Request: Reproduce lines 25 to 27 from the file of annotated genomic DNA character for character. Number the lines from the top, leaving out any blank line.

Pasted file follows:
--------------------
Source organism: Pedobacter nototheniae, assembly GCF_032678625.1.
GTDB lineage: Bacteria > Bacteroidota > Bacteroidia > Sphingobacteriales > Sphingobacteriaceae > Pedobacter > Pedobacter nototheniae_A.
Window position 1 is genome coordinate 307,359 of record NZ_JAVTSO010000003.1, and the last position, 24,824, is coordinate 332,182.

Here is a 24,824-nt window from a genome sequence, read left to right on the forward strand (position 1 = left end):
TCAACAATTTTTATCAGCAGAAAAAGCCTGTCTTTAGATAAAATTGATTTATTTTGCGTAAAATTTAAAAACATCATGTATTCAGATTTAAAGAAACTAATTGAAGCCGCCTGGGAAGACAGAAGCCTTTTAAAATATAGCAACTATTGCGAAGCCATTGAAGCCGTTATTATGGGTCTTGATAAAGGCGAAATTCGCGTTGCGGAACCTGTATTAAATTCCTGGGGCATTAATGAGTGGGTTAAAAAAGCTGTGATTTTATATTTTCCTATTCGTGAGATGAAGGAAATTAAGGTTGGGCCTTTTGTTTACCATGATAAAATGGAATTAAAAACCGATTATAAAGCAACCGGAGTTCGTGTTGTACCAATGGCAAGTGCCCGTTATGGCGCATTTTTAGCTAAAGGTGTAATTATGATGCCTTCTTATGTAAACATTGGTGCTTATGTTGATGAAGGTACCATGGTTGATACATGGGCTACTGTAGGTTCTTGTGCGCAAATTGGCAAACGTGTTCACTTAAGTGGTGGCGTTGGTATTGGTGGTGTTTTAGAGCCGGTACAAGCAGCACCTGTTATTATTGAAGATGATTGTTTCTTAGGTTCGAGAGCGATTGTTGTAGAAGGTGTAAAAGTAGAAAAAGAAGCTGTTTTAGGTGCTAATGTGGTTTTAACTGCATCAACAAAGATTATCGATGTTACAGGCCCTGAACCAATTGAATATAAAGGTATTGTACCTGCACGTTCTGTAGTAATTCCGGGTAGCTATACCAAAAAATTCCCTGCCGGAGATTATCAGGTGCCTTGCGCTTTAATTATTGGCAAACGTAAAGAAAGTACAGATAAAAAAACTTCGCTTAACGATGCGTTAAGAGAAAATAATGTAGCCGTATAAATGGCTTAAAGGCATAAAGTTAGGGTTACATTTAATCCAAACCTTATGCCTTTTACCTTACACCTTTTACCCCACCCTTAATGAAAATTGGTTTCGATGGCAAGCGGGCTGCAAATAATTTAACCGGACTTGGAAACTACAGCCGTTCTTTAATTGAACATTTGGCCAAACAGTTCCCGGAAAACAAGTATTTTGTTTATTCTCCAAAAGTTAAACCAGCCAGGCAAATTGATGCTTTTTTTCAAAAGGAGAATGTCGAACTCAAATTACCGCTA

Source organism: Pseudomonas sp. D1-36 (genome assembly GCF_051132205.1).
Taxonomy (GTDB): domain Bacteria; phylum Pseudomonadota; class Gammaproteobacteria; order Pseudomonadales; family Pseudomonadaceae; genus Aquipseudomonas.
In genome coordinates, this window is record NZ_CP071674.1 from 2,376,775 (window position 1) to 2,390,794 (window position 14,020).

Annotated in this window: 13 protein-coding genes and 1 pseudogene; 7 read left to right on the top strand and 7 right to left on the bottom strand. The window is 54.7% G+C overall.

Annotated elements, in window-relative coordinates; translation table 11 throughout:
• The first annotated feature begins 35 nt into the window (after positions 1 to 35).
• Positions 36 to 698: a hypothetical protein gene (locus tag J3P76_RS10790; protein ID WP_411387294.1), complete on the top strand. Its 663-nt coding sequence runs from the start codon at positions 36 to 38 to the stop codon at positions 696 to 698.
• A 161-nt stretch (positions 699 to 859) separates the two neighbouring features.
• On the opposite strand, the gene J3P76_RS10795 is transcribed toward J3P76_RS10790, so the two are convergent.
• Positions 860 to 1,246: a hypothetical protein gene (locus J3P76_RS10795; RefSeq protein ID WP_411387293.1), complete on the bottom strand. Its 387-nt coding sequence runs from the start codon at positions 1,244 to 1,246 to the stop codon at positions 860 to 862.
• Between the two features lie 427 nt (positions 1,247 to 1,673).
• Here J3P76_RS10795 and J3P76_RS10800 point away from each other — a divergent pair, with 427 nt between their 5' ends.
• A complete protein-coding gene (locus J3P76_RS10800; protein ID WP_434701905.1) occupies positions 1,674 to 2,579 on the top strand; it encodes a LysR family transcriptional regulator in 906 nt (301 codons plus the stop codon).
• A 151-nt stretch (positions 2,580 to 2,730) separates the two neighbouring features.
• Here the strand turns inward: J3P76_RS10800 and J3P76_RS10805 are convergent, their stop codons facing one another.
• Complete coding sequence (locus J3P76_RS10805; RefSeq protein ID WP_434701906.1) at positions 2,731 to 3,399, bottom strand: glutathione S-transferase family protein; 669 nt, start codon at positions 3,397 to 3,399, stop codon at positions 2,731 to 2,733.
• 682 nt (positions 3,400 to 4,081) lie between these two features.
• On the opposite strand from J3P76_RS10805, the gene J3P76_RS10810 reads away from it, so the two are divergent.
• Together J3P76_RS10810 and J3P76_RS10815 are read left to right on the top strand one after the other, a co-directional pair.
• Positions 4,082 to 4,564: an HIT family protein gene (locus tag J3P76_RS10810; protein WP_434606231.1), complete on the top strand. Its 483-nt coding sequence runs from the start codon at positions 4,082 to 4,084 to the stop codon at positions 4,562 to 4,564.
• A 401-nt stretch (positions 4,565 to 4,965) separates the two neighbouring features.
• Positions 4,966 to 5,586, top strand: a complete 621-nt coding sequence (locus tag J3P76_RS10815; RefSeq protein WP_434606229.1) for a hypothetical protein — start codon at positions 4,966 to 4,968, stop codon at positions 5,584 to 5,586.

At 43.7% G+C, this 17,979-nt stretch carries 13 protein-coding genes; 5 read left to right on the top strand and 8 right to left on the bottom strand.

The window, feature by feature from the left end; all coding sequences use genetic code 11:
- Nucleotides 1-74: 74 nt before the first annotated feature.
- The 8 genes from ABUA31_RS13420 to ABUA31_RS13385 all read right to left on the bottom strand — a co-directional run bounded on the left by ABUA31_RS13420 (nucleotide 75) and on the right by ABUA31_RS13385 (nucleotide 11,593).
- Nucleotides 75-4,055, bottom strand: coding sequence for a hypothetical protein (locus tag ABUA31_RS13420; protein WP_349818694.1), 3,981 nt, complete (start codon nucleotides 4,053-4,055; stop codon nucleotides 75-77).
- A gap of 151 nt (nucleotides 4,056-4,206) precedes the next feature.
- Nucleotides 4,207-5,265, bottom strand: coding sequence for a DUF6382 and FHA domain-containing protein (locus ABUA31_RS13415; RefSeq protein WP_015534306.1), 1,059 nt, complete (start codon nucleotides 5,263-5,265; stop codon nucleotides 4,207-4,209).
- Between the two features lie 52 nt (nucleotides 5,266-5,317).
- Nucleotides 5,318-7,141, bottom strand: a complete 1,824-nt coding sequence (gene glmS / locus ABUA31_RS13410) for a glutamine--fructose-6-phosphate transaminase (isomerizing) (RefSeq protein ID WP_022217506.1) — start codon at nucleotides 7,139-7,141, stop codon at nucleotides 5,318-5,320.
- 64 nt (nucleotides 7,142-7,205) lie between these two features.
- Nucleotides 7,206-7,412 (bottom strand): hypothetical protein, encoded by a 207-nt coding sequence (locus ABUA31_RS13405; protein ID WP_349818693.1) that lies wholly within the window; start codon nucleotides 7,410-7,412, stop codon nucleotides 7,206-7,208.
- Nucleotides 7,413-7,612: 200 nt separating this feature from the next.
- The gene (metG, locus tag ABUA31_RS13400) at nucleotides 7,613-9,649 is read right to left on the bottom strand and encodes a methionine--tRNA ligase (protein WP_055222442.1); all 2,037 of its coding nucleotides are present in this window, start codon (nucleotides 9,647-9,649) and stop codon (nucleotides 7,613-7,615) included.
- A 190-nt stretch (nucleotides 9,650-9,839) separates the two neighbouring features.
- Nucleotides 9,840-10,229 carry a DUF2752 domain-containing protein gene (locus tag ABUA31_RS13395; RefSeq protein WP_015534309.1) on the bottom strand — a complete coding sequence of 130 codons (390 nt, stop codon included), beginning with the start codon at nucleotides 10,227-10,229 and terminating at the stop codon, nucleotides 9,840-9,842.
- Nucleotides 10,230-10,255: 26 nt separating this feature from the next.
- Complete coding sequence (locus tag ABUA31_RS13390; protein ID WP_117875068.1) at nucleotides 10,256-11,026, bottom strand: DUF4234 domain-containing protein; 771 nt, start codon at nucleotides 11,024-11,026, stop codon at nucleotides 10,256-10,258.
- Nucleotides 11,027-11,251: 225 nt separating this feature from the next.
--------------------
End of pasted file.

• Positions 4,082 to 4,564: an HIT family protein gene (locus tag J3P76_RS10810; protein WP_434606231.1), complete on the top strand. Its 483-nt coding sequence runs from the start codon at positions 4,082 to 4,084 to the stop codon at positions 4,562 to 4,564.
• A 401-nt stretch (positions 4,565 to 4,965) separates the two neighbouring features.
• Positions 4,966 to 5,586, top strand: a complete 621-nt coding sequence (locus tag J3P76_RS10815; RefSeq protein WP_434606229.1) for a hypothetical protein — start codon at positions 4,966 to 4,968, stop codon at positions 5,584 to 5,586.